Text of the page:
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Gordon_Answers11e_ch10

Gordon_Answers11e_ch10 - 108 Gordon Macroeconomics Eleventh...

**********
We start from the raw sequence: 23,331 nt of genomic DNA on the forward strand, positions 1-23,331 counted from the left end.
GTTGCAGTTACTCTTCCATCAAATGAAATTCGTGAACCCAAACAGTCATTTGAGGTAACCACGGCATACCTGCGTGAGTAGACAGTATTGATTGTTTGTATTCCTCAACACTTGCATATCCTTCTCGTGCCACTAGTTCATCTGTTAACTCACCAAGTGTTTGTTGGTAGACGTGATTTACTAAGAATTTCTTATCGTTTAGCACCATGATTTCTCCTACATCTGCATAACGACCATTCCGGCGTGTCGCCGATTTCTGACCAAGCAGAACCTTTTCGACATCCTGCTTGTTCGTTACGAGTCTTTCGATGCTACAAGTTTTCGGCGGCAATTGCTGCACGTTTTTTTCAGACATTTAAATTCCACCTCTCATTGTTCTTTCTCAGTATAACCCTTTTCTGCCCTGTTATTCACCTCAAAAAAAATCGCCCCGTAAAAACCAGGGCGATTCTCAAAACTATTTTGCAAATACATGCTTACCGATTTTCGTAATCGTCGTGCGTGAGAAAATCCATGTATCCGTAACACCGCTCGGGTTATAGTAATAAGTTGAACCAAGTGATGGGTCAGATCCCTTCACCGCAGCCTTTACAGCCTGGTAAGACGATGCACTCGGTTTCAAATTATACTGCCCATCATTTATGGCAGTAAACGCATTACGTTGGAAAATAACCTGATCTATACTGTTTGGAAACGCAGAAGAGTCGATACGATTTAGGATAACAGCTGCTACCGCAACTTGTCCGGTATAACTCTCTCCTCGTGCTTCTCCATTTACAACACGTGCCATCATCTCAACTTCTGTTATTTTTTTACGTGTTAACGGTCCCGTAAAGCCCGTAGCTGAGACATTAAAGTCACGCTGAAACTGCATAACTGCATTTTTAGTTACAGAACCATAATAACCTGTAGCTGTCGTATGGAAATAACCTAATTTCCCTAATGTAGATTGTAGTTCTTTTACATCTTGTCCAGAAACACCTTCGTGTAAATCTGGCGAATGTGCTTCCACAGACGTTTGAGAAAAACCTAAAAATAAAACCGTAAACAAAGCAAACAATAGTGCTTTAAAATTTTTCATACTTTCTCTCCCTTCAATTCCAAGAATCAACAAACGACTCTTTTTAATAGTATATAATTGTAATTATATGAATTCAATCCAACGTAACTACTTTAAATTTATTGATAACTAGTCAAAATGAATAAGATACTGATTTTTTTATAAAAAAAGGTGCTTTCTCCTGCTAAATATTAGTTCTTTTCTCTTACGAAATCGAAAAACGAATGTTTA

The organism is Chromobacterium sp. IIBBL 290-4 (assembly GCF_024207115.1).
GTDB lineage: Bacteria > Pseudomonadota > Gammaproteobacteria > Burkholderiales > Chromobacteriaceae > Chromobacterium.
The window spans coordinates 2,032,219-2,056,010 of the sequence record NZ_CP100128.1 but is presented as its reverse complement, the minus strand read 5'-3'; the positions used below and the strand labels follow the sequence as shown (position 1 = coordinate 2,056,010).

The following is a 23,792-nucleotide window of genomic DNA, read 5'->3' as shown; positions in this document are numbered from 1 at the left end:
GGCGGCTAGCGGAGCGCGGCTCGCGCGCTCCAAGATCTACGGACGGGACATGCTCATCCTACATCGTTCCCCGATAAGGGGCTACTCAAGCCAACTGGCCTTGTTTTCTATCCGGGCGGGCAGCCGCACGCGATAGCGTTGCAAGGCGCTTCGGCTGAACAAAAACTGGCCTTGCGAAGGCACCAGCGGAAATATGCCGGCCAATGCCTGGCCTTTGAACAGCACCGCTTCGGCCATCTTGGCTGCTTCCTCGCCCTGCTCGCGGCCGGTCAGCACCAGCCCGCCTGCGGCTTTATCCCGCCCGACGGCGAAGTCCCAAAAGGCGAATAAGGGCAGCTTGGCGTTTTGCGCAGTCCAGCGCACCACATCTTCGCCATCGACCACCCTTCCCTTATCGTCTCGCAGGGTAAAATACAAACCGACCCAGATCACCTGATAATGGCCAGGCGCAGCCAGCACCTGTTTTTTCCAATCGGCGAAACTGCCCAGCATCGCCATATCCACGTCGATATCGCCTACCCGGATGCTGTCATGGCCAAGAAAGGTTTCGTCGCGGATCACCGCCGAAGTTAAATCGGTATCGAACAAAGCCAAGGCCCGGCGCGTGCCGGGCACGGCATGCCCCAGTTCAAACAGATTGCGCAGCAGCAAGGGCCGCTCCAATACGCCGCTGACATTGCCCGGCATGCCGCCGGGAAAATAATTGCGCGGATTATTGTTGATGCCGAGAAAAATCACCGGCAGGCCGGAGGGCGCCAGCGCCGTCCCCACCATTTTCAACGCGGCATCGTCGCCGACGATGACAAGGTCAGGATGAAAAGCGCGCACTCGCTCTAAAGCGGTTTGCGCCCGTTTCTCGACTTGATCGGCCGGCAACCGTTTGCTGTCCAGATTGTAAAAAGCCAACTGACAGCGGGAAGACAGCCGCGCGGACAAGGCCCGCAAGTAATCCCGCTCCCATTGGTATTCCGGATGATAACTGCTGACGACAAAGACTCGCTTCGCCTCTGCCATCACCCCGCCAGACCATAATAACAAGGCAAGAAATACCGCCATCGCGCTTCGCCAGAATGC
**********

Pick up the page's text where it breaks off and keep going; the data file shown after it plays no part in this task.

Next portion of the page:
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108 Gordon • Macroeconomics, Eleventh Edition In Section 10-4, discussion in the subsection “Solow’s Insight” has been modified significantly. Explanation about the Figure 10-4 has been supplemented with the situation where changes can occur in the population growth or in the deprecation rate, in addition to a change in the saving rate. There are no other changes in this chapter from the 10th edition. Answers to Questions in Textbook 1. The great question of economic growth is why is there such a great and growing gap between the standards of living in rich and poor nations. In the context of that question, when we consider a country as being rich or poor, we ask how well off is the average person in the country, not how much is produced in the country. To make this clear, consider Country A, which has a total output that is twice as large as that of Country B, but has a population that is 20 times greater than Country B. Note the average income of a person in Country B is 10 times greater than that of a person in Country A. Therefore, the average person in Country B is much better off than the average person in Country A, even though the total output of Country A exceeds that of Country B. The second important question is why economic growth varies over time. If that variation is simply due to rises and falls in population growth as opposed to how quickly output per person is rising, very few people will care because the increase in the average standard of living has not changed. On the other hand, when there is a slowdown or speedup in output per person, as happened during the periods 1973–95 and 1995–2005, respectively, then those changes and why they occur become topics of great interest not only to economists, but also to policymakers and the general public as well. Therefore, the two great questions of economic growth require theories to explain what causes output per person, as opposed to total output, to grow over time. 2. If the production function has constant returns to scale, real GDP will double when labor and capital inputs double; because output and inputs all double, capital per person, the ratio of output to capital, and output per person do not change. When capital and labor inputs double and the autonomous growth factor also doubles, however, real GDP increases fourfold. In this situation, there is still no change in capital per person, but now the output-capital ratio and output per person both double. 3. In the steady state, output, capital input, and labor input grow at identical rates, so that capital per person and output per person remain constant. In Solow’s model, the economy automatically adjusts toward steady state capital per person ( K / N ) and output per person ( Y / N ). These adjustments occur when the level of saving and investment per person do not equal the level of steady-state investment per person needed to replace old capital and to provide new capital sufficient to keep K / N constant as the labor force grows. The higher is K / N , the greater is the required steady-state investment. Whether
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